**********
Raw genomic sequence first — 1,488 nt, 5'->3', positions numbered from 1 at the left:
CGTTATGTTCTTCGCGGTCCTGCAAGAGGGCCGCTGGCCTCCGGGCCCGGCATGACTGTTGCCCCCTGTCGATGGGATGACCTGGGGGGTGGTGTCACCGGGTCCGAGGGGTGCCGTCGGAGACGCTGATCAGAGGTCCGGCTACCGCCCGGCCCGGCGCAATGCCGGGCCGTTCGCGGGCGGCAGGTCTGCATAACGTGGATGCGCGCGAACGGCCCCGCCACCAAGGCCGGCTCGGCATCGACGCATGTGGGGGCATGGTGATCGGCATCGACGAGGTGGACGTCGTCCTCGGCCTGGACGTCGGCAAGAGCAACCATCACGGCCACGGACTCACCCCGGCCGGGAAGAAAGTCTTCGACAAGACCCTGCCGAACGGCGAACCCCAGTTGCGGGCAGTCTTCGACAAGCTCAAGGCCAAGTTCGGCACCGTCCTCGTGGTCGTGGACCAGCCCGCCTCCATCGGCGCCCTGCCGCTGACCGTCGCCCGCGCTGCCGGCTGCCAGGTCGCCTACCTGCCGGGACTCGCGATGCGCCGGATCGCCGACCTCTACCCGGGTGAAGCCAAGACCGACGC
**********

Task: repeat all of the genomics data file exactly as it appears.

Raw genomic sequence first — 1,488 nt, 5'->3', positions numbered from 1 at the left:
CGTTATGTTCTTCGCGGTCCTGCAAGAGGGCCGCTGGCCTCCGGGCCCGGCATGACTGTTGCCCCCTGTCGATGGGATGACCTGGGGGGTGGTGTCACCGGGTCCGAGGGGTGCCGTCGGAGACGCTGATCAGAGGTCCGGCTACCGCCCGGCCCGGCGCAATGCCGGGCCGTTCGCGGGCGGCAGGTCTGCATAACGTGGATGCGCGCGAACGGCCCCGCCACCAAGGCCGGCTCGGCATCGACGCATGTGGGGGCATGGTGATCGGCATCGACGAGGTGGACGTCGTCCTCGGCCTGGACGTCGGCAAGAGCAACCATCACGGCCACGGACTCACCCCGGCCGGGAAGAAAGTCTTCGACAAGACCCTGCCGAACGGCGAACCCCAGTTGCGGGCAGTCTTCGACAAGCTCAAGGCCAAGTTCGGCACCGTCCTCGTGGTCGTGGACCAGCCCGCCTCCATCGGCGCCCTGCCGCTGACCGTCGCCCGCGCTGCCGGCTGCCAGGTCGCCTACCTGCCGGGACTCGCGATGCGCCGGATCGCCGACCTCTACCCGGGTGAAGCCAAGACCGACGC